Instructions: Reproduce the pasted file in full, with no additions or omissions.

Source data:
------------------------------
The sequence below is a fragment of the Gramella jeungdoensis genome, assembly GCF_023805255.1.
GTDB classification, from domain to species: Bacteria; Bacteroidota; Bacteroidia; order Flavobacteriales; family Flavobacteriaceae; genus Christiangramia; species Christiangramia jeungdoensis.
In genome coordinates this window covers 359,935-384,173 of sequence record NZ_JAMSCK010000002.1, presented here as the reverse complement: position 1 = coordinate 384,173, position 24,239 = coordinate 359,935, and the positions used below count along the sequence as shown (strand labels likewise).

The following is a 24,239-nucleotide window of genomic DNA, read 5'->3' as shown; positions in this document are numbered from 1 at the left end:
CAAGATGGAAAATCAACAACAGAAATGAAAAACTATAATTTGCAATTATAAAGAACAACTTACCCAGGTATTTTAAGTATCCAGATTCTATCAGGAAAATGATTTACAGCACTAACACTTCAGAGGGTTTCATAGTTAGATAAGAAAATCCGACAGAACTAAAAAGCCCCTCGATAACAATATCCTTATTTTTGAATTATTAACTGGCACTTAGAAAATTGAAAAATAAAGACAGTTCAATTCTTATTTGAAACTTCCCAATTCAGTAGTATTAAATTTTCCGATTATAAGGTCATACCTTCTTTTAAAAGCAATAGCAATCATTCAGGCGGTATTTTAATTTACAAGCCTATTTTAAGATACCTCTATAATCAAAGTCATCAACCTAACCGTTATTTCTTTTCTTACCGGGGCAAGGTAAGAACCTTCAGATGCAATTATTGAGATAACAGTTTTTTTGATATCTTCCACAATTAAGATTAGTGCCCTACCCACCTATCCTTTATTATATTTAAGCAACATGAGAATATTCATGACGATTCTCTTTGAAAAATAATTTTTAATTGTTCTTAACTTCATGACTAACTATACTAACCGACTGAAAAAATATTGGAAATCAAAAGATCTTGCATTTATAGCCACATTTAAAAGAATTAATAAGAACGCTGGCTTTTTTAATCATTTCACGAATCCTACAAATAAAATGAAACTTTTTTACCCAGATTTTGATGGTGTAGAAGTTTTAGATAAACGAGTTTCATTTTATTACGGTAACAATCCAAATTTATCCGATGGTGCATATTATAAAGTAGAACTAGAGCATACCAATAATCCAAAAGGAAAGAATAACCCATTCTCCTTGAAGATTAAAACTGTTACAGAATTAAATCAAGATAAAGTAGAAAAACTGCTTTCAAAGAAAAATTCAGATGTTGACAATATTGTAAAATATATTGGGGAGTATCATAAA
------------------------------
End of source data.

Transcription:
The sequence below is a fragment of the Gramella jeungdoensis genome, assembly GCF_023805255.1.
GTDB classification, from domain to species: Bacteria; Bacteroidota; Bacteroidia; order Flavobacteriales; family Flavobacteriaceae; genus Christiangramia; species Christiangramia jeungdoensis.
In genome coordinates this window covers 359,935-384,173 of sequence record NZ_JAMSCK010000002.1, presented here as the reverse complement: position 1 = coordinate 384,173, position 24,239 = coordinate 359,935, and the positions used below count along the sequence as shown (strand labels likewise).

The following is a 24,239-nucleotide window of genomic DNA, read 5'->3' as shown; positions in this document are numbered from 1 at the left end:
CAAGATGGAAAATCAACAACAGAAATGAAAAACTATAATTTGCAATTATAAAGAACAACTTACCCAGGTATTTTAAGTATCCAGATTCTATCAGGAAAATGATTTACAGCACTAACACTTCAGAGGGTTTCATAGTTAGATAAGAAAATCCGACAGAACTAAAAAGCCCCTCGATAACAATATCCTTATTTTTGAATTATTAACTGGCACTTAGAAAATTGAAAAATAAAGACAGTTCAATTCTTATTTGAAACTTCCCAATTCAGTAGTATTAAATTTTCCGATTATAAGGTCATACCTTCTTTTAAAAGCAATAGCAATCATTCAGGCGGTATTTTAATTTACAAGCCTATTTTAAGATACCTCTATAATCAAAGTCATCAACCTAACCGTTATTTCTTTTCTTACCGGGGCAAGGTAAGAACCTTCAGATGCAATTATTGAGATAACAGTTTTTTTGATATCTTCCACAATTAAGATTAGTGCCCTACCCACCTATCCTTTATTATATTTAAGCAACATGAGAATATTCATGACGATTCTCTTTGAAAAATAATTTTTAATTGTTCTTAACTTCATGACTAACTATACTAACCGACTGAAAAAATATTGGAAATCAAAAGATCTTGCATTTATAGCCACATTTAAAAGAATTAATAAGAACGCTGGCTTTTTTAATCATTTCACGAATCCTACAAATAAAATGAAACTTTTTTACCCAGATTTTGATGGTGTAGAAGTTTTAGATAAACGAGTTTCATTTTATTACGGTAACAATCCAAATTTATCCGATGGTGCATATTATAAAGTAGAACTAGAGCATACCAATAATCCAAAAGGAAAGAATAACCCATTCTCCTTGAAGATTAAAACTGTTACAGAATTAAATCAAGATAAAGTAGAAAAACTGCTTTCAAAGAAAAATTCAGATGTTGACAATATTGTAAAATATATTGGGGAGTATCATAAA